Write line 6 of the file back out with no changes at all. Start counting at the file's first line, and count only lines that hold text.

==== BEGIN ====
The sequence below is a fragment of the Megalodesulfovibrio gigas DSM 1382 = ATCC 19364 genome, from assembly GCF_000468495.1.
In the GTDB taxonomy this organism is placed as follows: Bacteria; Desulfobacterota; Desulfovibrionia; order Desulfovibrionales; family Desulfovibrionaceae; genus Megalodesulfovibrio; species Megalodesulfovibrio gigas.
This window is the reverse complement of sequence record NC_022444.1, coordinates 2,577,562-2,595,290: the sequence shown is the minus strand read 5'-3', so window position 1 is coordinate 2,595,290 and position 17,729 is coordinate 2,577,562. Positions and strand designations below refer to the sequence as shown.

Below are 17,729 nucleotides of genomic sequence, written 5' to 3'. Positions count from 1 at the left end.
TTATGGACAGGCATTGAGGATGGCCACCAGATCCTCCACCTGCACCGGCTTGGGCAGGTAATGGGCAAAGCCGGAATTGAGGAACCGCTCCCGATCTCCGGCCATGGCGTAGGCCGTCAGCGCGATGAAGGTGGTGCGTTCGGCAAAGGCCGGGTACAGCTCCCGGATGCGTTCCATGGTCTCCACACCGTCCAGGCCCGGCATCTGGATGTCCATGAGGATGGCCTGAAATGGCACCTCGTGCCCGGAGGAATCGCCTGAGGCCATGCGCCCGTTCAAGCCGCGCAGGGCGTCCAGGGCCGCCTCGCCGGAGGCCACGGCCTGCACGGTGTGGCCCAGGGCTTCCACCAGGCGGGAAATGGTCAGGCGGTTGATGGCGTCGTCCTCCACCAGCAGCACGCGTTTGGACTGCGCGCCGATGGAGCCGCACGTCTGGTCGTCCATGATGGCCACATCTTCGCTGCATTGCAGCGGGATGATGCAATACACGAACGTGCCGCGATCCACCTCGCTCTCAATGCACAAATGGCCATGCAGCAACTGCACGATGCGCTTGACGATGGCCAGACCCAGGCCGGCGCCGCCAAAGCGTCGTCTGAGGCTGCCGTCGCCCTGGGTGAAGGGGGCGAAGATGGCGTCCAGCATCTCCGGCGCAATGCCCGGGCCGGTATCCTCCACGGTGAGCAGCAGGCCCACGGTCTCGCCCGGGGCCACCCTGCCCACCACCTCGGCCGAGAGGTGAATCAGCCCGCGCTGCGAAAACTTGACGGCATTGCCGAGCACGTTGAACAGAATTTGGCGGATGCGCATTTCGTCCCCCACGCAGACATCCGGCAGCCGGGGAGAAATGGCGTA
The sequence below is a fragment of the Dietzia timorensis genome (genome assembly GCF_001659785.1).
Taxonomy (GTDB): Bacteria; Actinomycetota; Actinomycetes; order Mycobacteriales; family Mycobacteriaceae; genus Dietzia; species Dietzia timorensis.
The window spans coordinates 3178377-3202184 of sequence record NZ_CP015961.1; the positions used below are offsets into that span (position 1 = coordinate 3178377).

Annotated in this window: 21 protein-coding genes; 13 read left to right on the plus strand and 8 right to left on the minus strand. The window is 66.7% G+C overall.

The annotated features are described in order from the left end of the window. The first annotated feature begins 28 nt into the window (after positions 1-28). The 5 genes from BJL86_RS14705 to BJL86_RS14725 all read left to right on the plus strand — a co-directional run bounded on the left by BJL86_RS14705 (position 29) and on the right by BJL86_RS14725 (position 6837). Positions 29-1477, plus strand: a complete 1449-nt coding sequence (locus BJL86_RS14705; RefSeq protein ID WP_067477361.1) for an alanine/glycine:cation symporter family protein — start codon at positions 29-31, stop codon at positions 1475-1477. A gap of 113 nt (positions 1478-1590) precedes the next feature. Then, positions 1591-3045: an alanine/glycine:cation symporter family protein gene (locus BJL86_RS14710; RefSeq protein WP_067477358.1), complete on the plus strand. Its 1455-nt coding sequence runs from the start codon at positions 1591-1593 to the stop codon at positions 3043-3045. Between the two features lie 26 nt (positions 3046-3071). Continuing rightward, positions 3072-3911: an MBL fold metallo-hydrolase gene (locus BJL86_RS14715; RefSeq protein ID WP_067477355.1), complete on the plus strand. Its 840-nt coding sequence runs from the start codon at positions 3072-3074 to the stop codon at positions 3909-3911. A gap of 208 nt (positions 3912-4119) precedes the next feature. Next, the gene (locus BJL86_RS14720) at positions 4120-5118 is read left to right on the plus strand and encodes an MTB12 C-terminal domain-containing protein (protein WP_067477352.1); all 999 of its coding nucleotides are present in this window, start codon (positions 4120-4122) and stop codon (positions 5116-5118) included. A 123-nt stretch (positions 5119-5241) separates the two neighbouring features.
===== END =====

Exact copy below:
The sequence below is a fragment of the Dietzia timorensis genome (genome assembly GCF_001659785.1).